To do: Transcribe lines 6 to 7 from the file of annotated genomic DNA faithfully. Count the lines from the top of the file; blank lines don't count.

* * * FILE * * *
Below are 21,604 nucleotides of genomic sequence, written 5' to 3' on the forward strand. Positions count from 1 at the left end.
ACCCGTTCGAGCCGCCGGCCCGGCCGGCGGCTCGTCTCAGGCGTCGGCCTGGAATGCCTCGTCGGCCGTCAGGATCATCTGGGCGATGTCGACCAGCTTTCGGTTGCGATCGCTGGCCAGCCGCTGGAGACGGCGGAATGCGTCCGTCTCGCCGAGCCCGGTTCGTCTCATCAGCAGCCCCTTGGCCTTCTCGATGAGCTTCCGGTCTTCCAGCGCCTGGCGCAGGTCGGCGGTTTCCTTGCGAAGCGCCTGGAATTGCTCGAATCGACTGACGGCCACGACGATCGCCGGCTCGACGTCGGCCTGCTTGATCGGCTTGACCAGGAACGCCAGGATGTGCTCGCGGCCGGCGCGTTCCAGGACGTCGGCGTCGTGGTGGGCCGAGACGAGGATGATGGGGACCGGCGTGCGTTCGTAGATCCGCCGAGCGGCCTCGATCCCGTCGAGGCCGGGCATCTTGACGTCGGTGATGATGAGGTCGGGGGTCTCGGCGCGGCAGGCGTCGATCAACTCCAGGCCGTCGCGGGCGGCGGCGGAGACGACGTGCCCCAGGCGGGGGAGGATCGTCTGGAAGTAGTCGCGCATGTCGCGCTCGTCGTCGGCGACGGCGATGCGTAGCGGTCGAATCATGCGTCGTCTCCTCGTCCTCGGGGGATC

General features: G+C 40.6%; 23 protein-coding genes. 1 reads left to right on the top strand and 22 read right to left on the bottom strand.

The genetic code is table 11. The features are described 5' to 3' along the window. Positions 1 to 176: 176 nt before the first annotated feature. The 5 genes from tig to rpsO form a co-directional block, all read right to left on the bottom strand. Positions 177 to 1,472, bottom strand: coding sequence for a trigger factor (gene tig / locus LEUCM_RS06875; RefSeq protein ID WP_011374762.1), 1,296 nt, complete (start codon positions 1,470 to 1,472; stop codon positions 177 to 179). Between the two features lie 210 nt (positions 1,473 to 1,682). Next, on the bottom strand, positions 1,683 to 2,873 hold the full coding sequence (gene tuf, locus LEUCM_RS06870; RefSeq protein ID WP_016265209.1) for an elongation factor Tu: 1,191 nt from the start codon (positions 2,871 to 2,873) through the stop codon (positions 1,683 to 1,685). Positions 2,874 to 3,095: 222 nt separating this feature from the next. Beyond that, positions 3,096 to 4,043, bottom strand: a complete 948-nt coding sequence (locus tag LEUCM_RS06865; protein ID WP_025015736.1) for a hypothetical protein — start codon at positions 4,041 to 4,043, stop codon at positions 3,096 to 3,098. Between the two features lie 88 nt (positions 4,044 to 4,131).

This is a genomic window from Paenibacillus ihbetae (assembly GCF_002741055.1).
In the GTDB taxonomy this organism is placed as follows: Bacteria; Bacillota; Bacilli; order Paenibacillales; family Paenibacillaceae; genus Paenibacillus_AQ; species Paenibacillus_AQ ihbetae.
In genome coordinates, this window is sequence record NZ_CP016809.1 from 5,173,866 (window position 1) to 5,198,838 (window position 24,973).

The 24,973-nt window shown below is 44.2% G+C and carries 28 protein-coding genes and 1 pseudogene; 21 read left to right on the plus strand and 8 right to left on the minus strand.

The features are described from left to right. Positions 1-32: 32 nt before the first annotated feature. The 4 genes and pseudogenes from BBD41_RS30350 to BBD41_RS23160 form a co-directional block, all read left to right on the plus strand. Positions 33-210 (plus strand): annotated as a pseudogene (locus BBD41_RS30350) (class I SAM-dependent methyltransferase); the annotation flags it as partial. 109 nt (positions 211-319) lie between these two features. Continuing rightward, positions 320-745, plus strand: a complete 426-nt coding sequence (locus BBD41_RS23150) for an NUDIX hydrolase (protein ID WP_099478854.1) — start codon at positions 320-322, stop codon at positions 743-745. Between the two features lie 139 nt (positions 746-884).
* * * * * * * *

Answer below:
In the GTDB taxonomy this organism is placed as follows: Bacteria; Bacillota; Bacilli; order Paenibacillales; family Paenibacillaceae; genus Paenibacillus_AQ; species Paenibacillus_AQ ihbetae.
In genome coordinates, this window is sequence record NZ_CP016809.1 from 5,173,866 (window position 1) to 5,198,838 (window position 24,973).